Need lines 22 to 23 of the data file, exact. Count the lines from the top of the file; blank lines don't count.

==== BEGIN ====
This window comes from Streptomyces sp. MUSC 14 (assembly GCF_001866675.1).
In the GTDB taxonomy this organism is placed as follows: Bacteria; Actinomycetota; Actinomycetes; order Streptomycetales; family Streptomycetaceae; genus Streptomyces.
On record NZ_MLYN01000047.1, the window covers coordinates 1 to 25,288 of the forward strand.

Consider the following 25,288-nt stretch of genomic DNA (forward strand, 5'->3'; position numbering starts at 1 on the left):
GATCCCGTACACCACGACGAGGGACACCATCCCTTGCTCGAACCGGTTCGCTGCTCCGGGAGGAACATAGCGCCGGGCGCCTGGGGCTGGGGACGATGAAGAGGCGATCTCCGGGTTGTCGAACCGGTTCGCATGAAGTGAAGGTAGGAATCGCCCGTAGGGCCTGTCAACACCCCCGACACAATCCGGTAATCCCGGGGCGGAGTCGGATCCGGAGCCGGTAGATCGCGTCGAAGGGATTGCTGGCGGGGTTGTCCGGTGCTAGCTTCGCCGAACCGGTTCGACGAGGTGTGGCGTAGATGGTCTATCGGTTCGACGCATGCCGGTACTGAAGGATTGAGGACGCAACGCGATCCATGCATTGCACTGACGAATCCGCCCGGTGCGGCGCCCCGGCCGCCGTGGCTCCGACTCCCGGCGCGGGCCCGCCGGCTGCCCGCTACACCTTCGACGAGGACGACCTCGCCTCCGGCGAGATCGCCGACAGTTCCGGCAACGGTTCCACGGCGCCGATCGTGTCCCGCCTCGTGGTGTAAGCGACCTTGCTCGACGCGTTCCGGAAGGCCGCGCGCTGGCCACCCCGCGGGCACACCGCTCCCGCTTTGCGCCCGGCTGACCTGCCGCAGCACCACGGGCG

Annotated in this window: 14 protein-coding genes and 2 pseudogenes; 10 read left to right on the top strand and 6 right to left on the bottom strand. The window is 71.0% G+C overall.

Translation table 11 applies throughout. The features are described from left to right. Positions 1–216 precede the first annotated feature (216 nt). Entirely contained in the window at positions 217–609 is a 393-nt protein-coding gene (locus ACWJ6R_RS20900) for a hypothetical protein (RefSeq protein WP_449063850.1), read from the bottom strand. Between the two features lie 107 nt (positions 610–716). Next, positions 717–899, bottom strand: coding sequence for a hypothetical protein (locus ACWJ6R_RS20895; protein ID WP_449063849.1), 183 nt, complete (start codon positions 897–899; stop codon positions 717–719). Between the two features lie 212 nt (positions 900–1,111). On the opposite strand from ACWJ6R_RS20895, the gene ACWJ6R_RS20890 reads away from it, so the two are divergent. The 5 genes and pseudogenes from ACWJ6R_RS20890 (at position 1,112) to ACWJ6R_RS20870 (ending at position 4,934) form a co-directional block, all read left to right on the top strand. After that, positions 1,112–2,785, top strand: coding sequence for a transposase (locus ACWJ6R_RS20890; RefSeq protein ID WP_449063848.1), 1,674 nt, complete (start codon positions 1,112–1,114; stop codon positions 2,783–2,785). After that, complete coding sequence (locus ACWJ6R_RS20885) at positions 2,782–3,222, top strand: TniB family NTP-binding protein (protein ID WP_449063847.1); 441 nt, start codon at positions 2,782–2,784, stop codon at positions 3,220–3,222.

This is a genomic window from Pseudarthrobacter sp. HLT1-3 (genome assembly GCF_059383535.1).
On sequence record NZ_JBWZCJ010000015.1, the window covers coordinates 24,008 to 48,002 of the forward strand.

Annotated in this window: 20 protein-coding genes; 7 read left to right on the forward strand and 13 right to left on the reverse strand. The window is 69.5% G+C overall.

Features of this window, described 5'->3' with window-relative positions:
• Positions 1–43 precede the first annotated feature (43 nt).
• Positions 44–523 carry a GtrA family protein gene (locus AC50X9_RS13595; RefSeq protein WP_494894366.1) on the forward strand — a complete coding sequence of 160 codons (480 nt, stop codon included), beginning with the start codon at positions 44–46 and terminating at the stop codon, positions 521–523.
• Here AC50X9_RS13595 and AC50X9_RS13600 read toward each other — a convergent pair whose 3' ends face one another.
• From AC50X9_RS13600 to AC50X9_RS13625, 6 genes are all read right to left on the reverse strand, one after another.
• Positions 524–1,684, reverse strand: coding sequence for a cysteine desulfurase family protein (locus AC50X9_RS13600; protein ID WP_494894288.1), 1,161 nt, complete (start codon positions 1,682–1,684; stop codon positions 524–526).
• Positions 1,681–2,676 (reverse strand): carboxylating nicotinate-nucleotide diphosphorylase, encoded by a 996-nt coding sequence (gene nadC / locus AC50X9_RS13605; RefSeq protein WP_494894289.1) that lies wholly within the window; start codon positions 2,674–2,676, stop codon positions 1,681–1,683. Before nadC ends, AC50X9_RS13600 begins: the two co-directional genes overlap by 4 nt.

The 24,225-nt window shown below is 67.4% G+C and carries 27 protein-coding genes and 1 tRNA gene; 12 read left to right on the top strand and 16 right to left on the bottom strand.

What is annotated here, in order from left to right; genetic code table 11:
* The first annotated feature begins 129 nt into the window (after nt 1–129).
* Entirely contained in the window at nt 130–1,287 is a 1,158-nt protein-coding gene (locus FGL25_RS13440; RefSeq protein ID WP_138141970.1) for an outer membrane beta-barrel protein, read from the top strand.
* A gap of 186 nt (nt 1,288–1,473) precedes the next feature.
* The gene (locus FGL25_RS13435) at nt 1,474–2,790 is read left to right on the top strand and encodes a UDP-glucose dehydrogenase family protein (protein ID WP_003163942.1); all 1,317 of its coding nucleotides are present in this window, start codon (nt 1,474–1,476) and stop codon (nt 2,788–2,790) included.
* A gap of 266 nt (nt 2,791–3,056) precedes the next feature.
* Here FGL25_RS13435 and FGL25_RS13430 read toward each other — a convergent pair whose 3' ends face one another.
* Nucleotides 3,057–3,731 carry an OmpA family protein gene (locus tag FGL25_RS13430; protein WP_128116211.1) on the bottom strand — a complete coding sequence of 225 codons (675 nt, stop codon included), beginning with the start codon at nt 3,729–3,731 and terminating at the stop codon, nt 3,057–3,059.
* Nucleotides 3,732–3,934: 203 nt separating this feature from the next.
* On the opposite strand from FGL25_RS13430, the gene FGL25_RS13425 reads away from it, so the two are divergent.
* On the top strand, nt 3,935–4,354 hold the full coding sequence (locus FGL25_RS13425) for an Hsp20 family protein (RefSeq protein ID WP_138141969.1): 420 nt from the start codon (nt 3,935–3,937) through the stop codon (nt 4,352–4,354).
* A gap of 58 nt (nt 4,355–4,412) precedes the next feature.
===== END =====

* A gap of 186 nt (nt 1,288–1,473) precedes the next feature.
* The gene (locus FGL25_RS13435) at nt 1,474–2,790 is read left to right on the top strand and encodes a UDP-glucose dehydrogenase family protein (protein ID WP_003163942.1); all 1,317 of its coding nucleotides are present in this window, start codon (nt 1,474–1,476) and stop codon (nt 2,788–2,790) included.